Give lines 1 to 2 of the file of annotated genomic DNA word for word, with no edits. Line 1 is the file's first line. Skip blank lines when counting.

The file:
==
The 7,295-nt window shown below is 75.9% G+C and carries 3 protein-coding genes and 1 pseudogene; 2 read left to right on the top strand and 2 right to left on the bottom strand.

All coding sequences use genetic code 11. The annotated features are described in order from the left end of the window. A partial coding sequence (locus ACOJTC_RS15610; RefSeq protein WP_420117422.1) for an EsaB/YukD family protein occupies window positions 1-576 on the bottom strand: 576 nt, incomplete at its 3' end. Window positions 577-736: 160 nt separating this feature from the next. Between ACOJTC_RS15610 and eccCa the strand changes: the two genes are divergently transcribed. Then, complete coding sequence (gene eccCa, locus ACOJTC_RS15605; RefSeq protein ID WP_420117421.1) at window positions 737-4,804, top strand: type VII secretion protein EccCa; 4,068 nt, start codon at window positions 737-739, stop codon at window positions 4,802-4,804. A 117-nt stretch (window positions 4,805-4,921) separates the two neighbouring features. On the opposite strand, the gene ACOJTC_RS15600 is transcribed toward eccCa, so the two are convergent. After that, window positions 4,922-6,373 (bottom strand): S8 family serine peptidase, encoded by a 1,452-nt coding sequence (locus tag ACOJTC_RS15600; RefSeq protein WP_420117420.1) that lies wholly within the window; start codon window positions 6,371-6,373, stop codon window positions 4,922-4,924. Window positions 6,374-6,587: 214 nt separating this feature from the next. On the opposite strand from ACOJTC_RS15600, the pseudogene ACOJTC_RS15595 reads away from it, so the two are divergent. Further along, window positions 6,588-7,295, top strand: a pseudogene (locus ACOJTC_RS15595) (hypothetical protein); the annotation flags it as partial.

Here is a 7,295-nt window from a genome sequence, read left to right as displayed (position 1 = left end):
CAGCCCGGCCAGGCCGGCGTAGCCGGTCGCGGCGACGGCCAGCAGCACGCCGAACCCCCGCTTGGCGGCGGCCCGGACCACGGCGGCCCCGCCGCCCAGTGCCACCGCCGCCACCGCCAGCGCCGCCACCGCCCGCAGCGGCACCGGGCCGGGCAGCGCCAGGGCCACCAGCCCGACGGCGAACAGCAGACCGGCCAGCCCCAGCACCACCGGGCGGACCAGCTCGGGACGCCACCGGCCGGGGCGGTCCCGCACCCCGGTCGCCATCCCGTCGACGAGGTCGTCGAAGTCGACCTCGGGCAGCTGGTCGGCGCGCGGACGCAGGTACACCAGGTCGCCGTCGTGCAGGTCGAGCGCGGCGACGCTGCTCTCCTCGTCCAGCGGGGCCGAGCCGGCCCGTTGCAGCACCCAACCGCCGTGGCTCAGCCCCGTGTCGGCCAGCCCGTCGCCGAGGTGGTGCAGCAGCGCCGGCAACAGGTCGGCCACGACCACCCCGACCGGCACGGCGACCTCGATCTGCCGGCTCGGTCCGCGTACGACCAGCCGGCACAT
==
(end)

The 7,295-nt window shown below is 75.9% G+C and carries 3 protein-coding genes and 1 pseudogene; 2 read left to right on the top strand and 2 right to left on the bottom strand.

All coding sequences use genetic code 11. The annotated features are described in order from the left end of the window. A partial coding sequence (locus ACOJTC_RS15610; RefSeq protein WP_420117422.1) for an EsaB/YukD family protein occupies window positions 1-576 on the bottom strand: 576 nt, incomplete at its 3' end. Window positions 577-736: 160 nt separating this feature from the next. Between ACOJTC_RS15610 and eccCa the strand changes: the two genes are divergently transcribed. Then, complete coding sequence (gene eccCa, locus ACOJTC_RS15605; RefSeq protein ID WP_420117421.1) at window positions 737-4,804, top strand: type VII secretion protein EccCa; 4,068 nt, start codon at window positions 737-739, stop codon at window positions 4,802-4,804. A 117-nt stretch (window positions 4,805-4,921) separates the two neighbouring features. On the opposite strand, the gene ACOJTC_RS15600 is transcribed toward eccCa, so the two are convergent. After that, window positions 4,922-6,373 (bottom strand): S8 family serine peptidase, encoded by a 1,452-nt coding sequence (locus tag ACOJTC_RS15600; RefSeq protein WP_420117420.1) that lies wholly within the window; start codon window positions 6,371-6,373, stop codon window positions 4,922-4,924. Window positions 6,374-6,587: 214 nt separating this feature from the next. On the opposite strand from ACOJTC_RS15600, the pseudogene ACOJTC_RS15595 reads away from it, so the two are divergent. Further along, window positions 6,588-7,295, top strand: a pseudogene (locus ACOJTC_RS15595) (hypothetical protein); the annotation flags it as partial.